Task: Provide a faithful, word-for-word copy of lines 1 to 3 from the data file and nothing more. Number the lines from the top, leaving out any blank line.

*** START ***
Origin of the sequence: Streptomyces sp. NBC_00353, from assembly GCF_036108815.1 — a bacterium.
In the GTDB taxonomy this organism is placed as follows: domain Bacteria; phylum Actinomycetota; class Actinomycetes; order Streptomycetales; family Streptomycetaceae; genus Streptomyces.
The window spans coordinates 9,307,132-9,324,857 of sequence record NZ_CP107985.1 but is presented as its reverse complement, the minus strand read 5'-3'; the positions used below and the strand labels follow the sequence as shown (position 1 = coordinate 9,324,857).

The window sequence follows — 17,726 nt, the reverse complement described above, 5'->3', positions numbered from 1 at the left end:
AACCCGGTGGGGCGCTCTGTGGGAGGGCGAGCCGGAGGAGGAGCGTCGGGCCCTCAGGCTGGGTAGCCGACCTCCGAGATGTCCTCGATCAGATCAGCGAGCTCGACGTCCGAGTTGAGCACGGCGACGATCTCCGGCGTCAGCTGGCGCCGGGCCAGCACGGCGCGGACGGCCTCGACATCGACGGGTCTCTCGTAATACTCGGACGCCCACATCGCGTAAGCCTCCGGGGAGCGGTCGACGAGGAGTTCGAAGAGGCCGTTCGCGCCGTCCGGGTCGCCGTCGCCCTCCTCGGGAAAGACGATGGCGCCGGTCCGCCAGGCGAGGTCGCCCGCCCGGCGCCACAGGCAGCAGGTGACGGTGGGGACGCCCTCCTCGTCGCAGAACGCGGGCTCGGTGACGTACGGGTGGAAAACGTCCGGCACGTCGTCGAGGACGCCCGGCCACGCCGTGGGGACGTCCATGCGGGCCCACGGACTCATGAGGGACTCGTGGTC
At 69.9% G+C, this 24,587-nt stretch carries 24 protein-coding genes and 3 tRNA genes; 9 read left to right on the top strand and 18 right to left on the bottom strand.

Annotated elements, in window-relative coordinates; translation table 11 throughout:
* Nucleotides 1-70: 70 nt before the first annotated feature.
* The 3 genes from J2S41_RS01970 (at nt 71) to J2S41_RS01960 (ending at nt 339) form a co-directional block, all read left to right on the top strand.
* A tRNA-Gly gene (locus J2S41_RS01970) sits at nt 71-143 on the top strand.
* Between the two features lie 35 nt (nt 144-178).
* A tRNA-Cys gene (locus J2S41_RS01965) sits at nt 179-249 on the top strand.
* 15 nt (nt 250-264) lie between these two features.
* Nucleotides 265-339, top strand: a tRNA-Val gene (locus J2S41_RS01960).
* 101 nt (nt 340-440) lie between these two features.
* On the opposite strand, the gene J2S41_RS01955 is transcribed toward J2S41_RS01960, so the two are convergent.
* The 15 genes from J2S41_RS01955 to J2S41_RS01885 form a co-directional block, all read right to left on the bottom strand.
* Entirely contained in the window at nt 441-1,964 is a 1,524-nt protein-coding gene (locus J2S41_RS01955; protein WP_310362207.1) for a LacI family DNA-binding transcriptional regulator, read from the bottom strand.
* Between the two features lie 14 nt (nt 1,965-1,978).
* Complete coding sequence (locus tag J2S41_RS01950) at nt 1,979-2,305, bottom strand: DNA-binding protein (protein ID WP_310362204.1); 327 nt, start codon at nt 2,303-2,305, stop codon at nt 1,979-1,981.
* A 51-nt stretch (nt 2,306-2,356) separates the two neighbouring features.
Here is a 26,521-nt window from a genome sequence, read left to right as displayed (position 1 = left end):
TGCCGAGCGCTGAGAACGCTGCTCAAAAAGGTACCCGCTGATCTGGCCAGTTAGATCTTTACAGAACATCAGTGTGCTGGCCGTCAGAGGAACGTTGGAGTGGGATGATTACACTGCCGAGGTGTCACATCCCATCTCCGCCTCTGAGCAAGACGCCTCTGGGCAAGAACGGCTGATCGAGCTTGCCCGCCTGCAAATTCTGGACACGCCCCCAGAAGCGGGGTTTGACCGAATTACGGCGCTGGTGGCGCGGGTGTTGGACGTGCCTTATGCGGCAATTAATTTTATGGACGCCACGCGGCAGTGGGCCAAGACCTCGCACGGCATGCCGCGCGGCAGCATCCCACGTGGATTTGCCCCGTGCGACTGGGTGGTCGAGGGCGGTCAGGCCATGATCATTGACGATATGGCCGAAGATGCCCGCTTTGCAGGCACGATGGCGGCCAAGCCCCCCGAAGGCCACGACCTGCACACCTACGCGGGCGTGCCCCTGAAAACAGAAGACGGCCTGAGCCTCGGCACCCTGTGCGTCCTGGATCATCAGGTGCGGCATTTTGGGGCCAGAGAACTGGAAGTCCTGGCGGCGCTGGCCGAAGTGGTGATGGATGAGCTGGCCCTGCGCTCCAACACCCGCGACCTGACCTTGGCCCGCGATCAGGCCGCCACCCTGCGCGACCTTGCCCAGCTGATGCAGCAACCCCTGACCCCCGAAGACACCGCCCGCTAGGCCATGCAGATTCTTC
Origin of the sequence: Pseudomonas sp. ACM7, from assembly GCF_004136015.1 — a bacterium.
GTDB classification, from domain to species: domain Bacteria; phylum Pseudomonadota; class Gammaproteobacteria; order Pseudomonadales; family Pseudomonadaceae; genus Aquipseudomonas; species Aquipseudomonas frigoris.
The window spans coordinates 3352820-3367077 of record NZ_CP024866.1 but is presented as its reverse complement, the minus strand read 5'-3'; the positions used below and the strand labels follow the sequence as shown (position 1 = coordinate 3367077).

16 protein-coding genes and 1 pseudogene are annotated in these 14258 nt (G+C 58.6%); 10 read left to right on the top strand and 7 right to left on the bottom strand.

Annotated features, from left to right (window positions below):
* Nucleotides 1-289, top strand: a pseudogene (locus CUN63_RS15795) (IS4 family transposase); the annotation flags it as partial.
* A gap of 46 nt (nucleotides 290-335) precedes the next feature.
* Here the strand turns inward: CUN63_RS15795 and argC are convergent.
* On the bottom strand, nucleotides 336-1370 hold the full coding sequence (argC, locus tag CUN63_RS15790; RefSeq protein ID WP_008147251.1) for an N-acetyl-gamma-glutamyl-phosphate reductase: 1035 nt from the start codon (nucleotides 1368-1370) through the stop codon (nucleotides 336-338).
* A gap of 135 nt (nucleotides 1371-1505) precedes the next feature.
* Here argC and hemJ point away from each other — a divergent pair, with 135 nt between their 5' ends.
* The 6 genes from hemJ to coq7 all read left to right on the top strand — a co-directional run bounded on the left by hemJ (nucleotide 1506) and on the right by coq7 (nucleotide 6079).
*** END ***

Origin of the sequence: Streptomyces sp. NBC_00353, from assembly GCF_036108815.1 — a bacterium.
In the GTDB taxonomy this organism is placed as follows: domain Bacteria; phylum Actinomycetota; class Actinomycetes; order Streptomycetales; family Streptomycetaceae; genus Streptomyces.
The window spans coordinates 9,307,132-9,324,857 of sequence record NZ_CP107985.1 but is presented as its reverse complement, the minus strand read 5'-3'; the positions used below and the strand labels follow the sequence as shown (position 1 = coordinate 9,324,857).